Intention Speaks Louder Than Words

Athletes aren’t the only ones who perform exercises to get themselves in state before going onto the game field. So do actors and performers, although their game field is the stage. And so do masters of the art of the tell, whose game field is wherever they tell their story.

Getting in state isn’t just a mental, emotional, or a physical process; it’s all three. It involves focusing your whole being on your intent to achieve your purpose.

This state is vital to the art of the tell because your intention is actually what signals listeners to pay attention to you. UCLA neuroscientist Dan Siegel has studied this process at length as part of his exploration of what he calls “mindsight” or human beings’ innate ability to see into each other’s minds. He explained to Peter Guber that our mirror neurons only switch on when they sense another person is acting intentionally — with conscious and active purpose.

He explained “we sense the other person’s intentions and imagine what an event means in his or her mind,” Siegel told Guber. What this means for the art of the tell is that there are no secrets in the art of the tell — only unspoken words.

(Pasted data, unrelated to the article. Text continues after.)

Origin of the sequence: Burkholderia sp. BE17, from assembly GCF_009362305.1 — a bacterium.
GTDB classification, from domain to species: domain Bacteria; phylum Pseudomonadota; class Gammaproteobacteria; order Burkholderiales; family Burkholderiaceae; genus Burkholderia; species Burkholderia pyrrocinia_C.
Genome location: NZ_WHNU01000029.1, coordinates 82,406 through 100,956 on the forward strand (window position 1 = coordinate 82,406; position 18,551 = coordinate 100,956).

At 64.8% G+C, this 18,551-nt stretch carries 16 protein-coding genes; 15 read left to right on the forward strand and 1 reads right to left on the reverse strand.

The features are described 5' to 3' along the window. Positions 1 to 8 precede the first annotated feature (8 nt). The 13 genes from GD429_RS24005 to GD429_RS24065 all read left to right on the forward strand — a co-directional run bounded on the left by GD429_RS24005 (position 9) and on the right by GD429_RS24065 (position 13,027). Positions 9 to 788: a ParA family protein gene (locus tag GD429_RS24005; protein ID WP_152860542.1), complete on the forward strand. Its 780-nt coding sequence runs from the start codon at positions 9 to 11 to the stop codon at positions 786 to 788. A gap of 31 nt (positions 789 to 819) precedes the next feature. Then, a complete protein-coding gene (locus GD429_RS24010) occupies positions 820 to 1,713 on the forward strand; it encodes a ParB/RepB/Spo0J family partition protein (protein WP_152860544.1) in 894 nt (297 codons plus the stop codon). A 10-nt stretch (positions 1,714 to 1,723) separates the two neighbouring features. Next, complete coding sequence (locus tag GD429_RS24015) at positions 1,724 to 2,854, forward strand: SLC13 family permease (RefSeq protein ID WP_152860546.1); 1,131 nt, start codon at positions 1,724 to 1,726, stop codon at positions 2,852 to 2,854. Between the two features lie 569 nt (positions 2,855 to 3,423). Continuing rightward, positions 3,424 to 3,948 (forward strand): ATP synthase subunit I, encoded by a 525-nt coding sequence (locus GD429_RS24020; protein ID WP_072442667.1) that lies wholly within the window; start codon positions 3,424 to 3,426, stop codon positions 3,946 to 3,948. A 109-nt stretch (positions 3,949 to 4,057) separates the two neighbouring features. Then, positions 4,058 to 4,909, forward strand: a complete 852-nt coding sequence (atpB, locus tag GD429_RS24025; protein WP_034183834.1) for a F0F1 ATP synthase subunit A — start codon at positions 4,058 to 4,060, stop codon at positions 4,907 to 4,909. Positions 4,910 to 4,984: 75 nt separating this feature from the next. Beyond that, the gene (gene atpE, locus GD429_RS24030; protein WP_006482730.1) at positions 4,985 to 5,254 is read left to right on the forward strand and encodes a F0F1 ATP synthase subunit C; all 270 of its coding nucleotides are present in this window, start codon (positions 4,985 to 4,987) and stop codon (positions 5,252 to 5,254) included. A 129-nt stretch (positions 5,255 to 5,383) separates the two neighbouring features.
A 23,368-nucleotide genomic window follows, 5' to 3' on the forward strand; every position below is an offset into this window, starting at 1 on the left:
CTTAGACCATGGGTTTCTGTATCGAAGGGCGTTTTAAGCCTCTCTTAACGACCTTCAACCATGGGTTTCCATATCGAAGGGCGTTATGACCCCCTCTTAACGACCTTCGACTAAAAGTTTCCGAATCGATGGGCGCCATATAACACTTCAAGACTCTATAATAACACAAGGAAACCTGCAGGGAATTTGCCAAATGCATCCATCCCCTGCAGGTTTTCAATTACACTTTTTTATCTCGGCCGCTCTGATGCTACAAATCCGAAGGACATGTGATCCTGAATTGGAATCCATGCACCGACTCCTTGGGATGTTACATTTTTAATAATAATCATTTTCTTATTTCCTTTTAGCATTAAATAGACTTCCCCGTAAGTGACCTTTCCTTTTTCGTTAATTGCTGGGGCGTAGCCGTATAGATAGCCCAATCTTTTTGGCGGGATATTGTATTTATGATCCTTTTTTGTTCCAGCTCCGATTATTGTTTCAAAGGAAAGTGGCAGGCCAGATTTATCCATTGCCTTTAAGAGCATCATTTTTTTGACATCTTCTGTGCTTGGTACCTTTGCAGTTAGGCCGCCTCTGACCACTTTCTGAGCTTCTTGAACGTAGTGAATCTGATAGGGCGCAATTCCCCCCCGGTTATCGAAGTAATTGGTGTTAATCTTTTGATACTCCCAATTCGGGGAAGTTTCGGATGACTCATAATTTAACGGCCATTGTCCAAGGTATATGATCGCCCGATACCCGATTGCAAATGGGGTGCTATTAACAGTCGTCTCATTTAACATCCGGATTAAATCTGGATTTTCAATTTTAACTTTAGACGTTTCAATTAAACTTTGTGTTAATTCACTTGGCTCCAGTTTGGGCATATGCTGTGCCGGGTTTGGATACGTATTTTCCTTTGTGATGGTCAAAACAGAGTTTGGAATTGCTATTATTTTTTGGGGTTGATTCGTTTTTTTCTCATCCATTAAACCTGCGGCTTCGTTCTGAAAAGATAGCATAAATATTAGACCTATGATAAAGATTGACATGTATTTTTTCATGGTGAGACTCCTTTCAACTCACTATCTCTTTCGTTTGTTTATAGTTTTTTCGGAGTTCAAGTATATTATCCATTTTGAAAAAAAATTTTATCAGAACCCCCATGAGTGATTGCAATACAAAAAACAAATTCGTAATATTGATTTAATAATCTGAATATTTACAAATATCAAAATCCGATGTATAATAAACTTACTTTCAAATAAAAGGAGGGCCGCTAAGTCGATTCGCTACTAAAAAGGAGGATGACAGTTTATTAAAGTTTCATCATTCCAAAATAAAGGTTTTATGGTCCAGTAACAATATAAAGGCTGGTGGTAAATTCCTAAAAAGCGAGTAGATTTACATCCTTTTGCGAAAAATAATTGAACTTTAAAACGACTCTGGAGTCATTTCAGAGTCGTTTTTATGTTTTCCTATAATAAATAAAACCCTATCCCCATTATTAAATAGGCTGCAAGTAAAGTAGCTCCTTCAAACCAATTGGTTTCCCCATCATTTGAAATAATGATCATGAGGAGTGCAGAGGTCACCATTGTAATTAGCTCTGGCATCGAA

blog-telltowin-linkTo validate the power of telling purposeful stories, Guber includes in this book a remarkably diverse number of ‘voices’ – master tellers with whom he’s shared experiences. They include YouTube founder Chad Hurley, NBA champion Pat Riley, clothing designer Norma Kamali, “Mission to Mars” scientist Gentry Lee, Under Armour CEO Kevin Plank, former South African president Nelson Mandela, magician David Copperfield, film director Steven Spielberg, novelist Nora Roberts, rock legend Gene Simmons, and physician and author Deepak Chopra.
After listening to this extraordinary mix of voices, you’ll know how to craft, deliver – and own – a story that is truly compelling, one capable of turning others into viral advocates for your goal.